President Trump and congressional Democrats remain at an impasse over his call for $5.7 billion for a southern border wall and their refusal to provide it. Unable to make any headway in convincing House and Senate Democrats to provide him the funding in exchange for ending the government shutdown, Mr. Trump has floated the idea of calling a national emergency at the border to get the wall built without congressional approval.
Mr. Trump has claimed that there is a "crisis at the border" due to the high number of people seeking to cross into the U.S. (though he does not differentiate between illegal immigrants and asylum seekers). But he addressed the nation from the Oval Office Tuesday evening, and did not call a national emergency.
He said last week that "I can do it if I want." So far, he has not. "I think we might work a deal," he reasoned Wednesday. But Mr. Trump went on to threaten, "And if we don't, I may go that route. I have the absolute right to do national emergency if I want."
After storming out of a contentious meeting at the White House with congressional leaders Wednesday, though, Mr. Trump might have a change of heart.
Ironically, the National Emergencies Act of 1975 was intended to constrain the power of the presidency, to create a structure for the president to declare national emergencies in the post-Watergate era. Under that law, the president can declare a national emergency, but must outline the specific emergency powers he is using under existing statutes. So Mr. Trump would have to justify his actions using acts already passed by Congress.
There are a few statutes which could allow the administration to use Pentagon money to build the wall, once he declares a national emergency. One would allow the secretary of Defense to "undertake military construction projects" which are "necessary to support such use of the armed forces."
Another statute allows the Pentagon to "apply the resources of the Department of the Army's civil works program," and to reprogram those resources "to construct or assist in the construction, operation, maintenance, and repair of authorized civil works, military construction, and civil defense projects that are essential to the national defense." Despite its name, the Army Corps of Engineers is made up almost entirely of civilians who administer construction contracts, so troops wouldn't actually be building the wall.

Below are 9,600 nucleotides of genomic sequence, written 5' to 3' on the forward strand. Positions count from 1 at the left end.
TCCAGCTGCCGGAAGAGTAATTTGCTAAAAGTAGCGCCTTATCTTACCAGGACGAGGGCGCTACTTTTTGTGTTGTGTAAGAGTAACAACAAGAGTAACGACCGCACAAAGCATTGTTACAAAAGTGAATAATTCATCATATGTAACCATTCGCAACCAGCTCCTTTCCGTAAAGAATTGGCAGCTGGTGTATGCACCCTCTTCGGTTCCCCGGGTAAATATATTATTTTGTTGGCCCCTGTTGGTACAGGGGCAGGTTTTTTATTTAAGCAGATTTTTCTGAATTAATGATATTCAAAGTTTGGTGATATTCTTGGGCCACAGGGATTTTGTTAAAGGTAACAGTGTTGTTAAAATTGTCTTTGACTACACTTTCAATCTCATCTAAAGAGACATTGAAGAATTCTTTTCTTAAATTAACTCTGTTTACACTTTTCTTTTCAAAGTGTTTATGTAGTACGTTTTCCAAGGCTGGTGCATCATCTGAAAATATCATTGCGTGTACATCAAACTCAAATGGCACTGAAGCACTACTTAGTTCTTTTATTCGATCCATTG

There are a couple of other smaller streams of money that would be available to the president, too, if he were to declare a national emergency. The defense secretary is permitted to undertake a military construction project if "the project is vital to the national security," but only $50 million is allocated for that each year, far short of Mr. Trump's $5.7 billion request.
Under the Immigration and Nationality Act, the president can declare an "immigration emergency," which is defined as when an "actual or imminent influx of aliens which either is of such magnitude or exhibits such other characteristics that effective administration of the immigration laws of the United States is beyond the existing capabilities." A state attorney general can request the president's response to an immigration emergency and detail what is needed to address it. However, only $20 million is available under that statute.
Congress can cancel a national emergency, but it would require a rare amount of bipartisanship. Congress would have to approve a joint resolution, which would easily pass the Democratic-controlled House but could face opposition in the Republican-majority Senate. If both houses pass the joint resolution, it would require the president's signature, and Mr. Trump would be unlikely to sign a bill which overturns his own declaration.
Congress would then have to pass the joint resolution with a veto-proof majority, meaning that two-thirds of both houses would have to approve the bill.
GOP moderate Sen. Susan Collins, of Maine, seemed displeased by the possibility that Mr. Trump might invoke the act. "I think that would be a very dubious move from the constitutional perspective," she told NBC News. "Without congressional authorization is not what I think is intended by the national emergency act."
Some argue that legal precedent set by the 1953 Supreme Court case Youngstown v. Sawyer prevents the president from using this power. In that case, the court found that the attempted nationalization of steel mills by President Harry Truman using his commander-in-chief power was unconstitutional.
"The decision imposed fundamental constitutional limits on the president's power to claim that a national emergency — in this case, the Korean War — allowed him to override express provisions preventing him from using those powers domestically," said Yale law professor Bruce Ackerman in an opinion piece in the New York Times last week. Democrats are also citing Youngstown v. Sawyer as evidence that Mr. Trump can't call a national emergency to build a border wall.
"Look, if Harry Truman couldn't nationalize the steel industry during wartime, this President doesn't have the power to declare an emergency and build a multibillion dollar wall on the border," Rep. Adam Schiff, chairman of the House Intelligence Committee, told CNN Sunday. "So that's a non-starter."
Ackerman also argued in his piece that calling a national emergency to build a wall would be illegal because of statutes saying that military forces could not be used for domestic purposes.